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How to Foster Healthy Sibling Relationships

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Cute happy african american siblings hugging cuddling feeling love and connection, smiling mixed race kid girl sister embracing little boy brother sitting on couch, 2 children good relationships

As a mom of six kids, I have witnessed my fair share of sibling disagreements. I have also had the pleasure of witnessing the heart-melting moments when siblings stick up for each other, cheer each other on, and generally love being together. While sibling fights are normal and even healthy, as kids learn to work through disagreements in an appropriate way, most parents want to foster strong sibling relationships that will stand the test of time.

Here are some tips to help your kids build healthy, lasting friendships with one another.

Encourage Teamwork

Working towards a common goal can help people feel connected and build stronger relationships. This is why companies spend time doing team-building exercises with their staff. The same is true in families. Give the kids a project, like cleaning the toy room or freshening up the landscaping in the yard, and have them work on it as a team. You can even try making it a competition such as challenging the kids to clean a room faster than their parents. Playing board games or backyard sports with teams can also have the same team-building effects.

Have Fun Together

Spending time together as a family doing things that you enjoy is a simple way to build sibling bonds. Pick something that everyone can participate in, such as a bike ride, a movie night, or a fun outing that builds memories and relationships. “My kids love having sleepovers in each other’s rooms each weekend,” says Stephanie Loux, mom of three. “It makes a mess, and it’s not always convenient for us as parents, but we love and encourage their excitement for spending time together.”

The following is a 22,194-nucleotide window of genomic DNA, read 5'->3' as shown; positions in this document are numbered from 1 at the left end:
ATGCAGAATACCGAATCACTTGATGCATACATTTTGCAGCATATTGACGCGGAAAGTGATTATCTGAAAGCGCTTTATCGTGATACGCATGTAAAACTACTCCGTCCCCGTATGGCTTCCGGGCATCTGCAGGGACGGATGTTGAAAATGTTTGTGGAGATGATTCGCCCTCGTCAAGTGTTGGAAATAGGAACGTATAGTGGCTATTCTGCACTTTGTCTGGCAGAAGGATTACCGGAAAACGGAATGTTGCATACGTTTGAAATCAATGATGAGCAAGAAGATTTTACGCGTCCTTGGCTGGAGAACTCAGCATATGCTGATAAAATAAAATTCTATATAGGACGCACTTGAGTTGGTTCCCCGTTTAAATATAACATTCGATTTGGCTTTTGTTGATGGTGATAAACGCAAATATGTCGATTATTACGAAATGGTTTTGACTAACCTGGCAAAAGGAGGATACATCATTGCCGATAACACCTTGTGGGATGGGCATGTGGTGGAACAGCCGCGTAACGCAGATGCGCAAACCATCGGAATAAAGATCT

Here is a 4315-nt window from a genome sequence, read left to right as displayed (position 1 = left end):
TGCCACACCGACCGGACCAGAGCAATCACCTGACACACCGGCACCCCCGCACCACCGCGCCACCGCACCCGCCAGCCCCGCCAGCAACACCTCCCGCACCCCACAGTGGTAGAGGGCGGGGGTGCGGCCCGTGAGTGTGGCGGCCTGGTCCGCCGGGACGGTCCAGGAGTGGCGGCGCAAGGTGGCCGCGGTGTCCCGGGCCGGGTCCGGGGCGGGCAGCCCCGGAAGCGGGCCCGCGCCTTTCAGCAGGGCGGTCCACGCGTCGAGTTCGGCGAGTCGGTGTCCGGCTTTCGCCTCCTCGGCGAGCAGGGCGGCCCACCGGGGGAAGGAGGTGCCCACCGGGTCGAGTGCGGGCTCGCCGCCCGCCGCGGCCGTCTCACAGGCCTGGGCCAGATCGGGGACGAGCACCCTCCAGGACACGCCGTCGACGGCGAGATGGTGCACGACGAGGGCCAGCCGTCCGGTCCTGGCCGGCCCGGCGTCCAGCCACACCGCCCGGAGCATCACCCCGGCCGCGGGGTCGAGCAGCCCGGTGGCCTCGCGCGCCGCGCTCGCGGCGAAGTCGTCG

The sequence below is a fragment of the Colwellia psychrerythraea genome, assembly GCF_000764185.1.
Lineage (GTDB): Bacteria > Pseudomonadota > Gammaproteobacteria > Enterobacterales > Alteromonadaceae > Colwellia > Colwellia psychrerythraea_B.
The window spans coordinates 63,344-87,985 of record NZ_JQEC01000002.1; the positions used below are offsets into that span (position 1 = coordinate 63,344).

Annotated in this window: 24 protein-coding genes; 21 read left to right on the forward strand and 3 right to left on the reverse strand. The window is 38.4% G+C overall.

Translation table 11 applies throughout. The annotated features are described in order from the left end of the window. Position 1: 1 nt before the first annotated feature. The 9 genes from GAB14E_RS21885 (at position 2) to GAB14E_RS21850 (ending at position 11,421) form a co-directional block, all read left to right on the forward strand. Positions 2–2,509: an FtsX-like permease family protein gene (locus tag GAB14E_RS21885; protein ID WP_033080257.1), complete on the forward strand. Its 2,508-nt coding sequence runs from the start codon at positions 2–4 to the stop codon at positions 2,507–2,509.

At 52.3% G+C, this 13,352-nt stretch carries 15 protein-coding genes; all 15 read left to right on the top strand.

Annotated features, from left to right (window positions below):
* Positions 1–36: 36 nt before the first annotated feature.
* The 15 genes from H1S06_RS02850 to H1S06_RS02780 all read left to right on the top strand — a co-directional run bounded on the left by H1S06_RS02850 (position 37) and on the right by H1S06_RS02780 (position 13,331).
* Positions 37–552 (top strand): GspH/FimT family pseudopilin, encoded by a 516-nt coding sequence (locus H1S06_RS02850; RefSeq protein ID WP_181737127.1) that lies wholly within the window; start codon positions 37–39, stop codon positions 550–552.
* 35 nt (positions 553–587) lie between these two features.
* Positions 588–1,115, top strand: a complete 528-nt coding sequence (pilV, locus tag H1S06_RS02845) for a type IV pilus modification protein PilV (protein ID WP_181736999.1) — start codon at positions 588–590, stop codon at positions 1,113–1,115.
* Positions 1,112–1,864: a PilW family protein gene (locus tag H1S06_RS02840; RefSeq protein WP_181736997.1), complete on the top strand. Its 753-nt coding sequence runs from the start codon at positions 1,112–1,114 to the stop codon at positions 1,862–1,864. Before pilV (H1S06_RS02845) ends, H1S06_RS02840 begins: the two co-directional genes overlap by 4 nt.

Healthy Conflict

Settling disagreements in a healthy and respectful way is a tool that all of us need to learn to be successful. A sibling is usually the first person in our lives that we disagree with on a regular basis. This gives parents an opportunity to teach kids how to handle conflict. We teach them to tell each other when they are hurting emotionally or physically,” says Abby Vanden Hull, mom of four. “In the beginning, that means helping them find the words and talk to each other kindly. It also means stepping back and letting them sort out their problems whenever possible.” Teach your kids to listen, take turns speaking, use kind words, refrain from criticism or physical violence, and come to a compromise whenever possible. These skills will serve them well in all areas of their lives.

Do Not Compare

As parents, it can be difficult not to compare children. Each child has their own unique gifts to foster and challenges to face as they grow. Try to focus on acknowledging and appreciating their gifts and encouraging everyone in the family to do so. When they are struggling with behaviors that other kids may not have found challenging, be patient and help them work through it as a family. When kids feel like their parents are comparing them, it can cause jealousy, competition, and resentment. Alternatively, when they feel like their gifts are cultivated and ap­preciated they feel loved, valued, and secure. It also helps kids to understand that all of us are different and that is okay.

The Importance of Family

Our siblings are our first friends. They have a unique perspective and relationship with us because they have experienced nearly everything we have during child­hood. This often leads to a relationship that includes deep understanding and support for challenges we may face in the future.

This concept is difficult to explain to small children, however, the importance of family is something that can be shown through actions rather than explained using words. Do you have a good relationship with your own siblings? Do you support them in times of need and enjoy spending time with them? Your kids will notice. Over time, they will realize that there is nothing like a sibling who is also a friend.


Sarah Lyons is a freelance journalist and contribut­ing writer.

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